Each of the players provides sample files on their web sites, and I used some of those during testing. PDAVideos.com provides another excellent source of videos, especially movie trailers. Some of these PDAVideos files provided an important independent source with which to test the multimedia players and conversion utilities.

 

Kinoma Player 3.10 EX by Kinoma

Bundled in a large number of Palm OS devices, Kinoma Player 2.x has become ubiquitous. Even if it didn't come with your PDA, you can download it for free. Recently Kinoma re leased a new free version 3 as well as a new non-free EX player that supports MPEG-4 and other new formats. We tested the latter to see how well Kinoma is running the race in this competitive field.

Kinoma could hardly be simpler to operate. The opening screen provides a simple file list. Tapping on the icons on the upper right rotates the display between movies, music, images, interactive media, and all supported formats. That’s right; Kinoma now supports MPEG-4 AAC audio files (m4a), including unprotected iTunes files, and will display JPEG images as well. Tapping on the All icon in the far upper right produces a display of all supported media types separated by color banners. Tapping on the page icon in the right column displays that item’s details like size and other information. Very slick!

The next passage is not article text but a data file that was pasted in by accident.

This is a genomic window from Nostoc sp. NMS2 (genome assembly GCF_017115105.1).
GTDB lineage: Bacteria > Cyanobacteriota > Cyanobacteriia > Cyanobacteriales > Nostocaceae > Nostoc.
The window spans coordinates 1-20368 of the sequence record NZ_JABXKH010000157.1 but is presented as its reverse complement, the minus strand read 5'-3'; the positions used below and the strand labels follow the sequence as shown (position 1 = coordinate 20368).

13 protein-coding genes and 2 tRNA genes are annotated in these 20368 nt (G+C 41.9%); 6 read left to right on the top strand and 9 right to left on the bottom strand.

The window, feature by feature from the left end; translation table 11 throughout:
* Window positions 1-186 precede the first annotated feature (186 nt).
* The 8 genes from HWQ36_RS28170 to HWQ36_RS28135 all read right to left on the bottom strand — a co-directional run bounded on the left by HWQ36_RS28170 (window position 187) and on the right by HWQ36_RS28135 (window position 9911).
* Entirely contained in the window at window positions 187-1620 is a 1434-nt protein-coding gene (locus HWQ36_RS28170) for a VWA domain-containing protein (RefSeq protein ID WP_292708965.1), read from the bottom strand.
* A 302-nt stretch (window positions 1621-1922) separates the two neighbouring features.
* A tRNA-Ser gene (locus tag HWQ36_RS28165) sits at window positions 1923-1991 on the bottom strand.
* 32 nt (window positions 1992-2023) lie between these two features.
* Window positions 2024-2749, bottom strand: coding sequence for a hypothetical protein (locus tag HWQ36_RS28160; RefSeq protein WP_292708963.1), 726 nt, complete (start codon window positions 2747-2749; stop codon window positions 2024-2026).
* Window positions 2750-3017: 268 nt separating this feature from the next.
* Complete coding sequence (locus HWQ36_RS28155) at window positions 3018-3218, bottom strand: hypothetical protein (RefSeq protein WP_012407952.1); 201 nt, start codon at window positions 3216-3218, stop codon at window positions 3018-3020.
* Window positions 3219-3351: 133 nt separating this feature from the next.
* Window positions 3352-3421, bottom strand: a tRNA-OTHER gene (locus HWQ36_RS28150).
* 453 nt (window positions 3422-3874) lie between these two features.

Kinoma 3.1 EX has limited Preference options. Looping clips, overdriving the audio, screen blanking, slide show delays, audio output, and download location covers the entire option set. Kinoma does have a performance testing mode to determine the limits of your device.

Tapping on a file name starts the video. The video play screen also presents a simple display with the usual stop, play, pause, and rewind controls. The rotation tool proved handy as it could switch to landscape without the performance hit associated with that format in the T3’s OS. The zoom tools make it simple to size the video to your screen. I used the P-51 video for the screen shot because it was in larger format (320x240, Kinoma 3 movie), but ran a Return of the King trailer in MPEG-4 (320x139, 388 bps video/98 bps audio) for actual testing.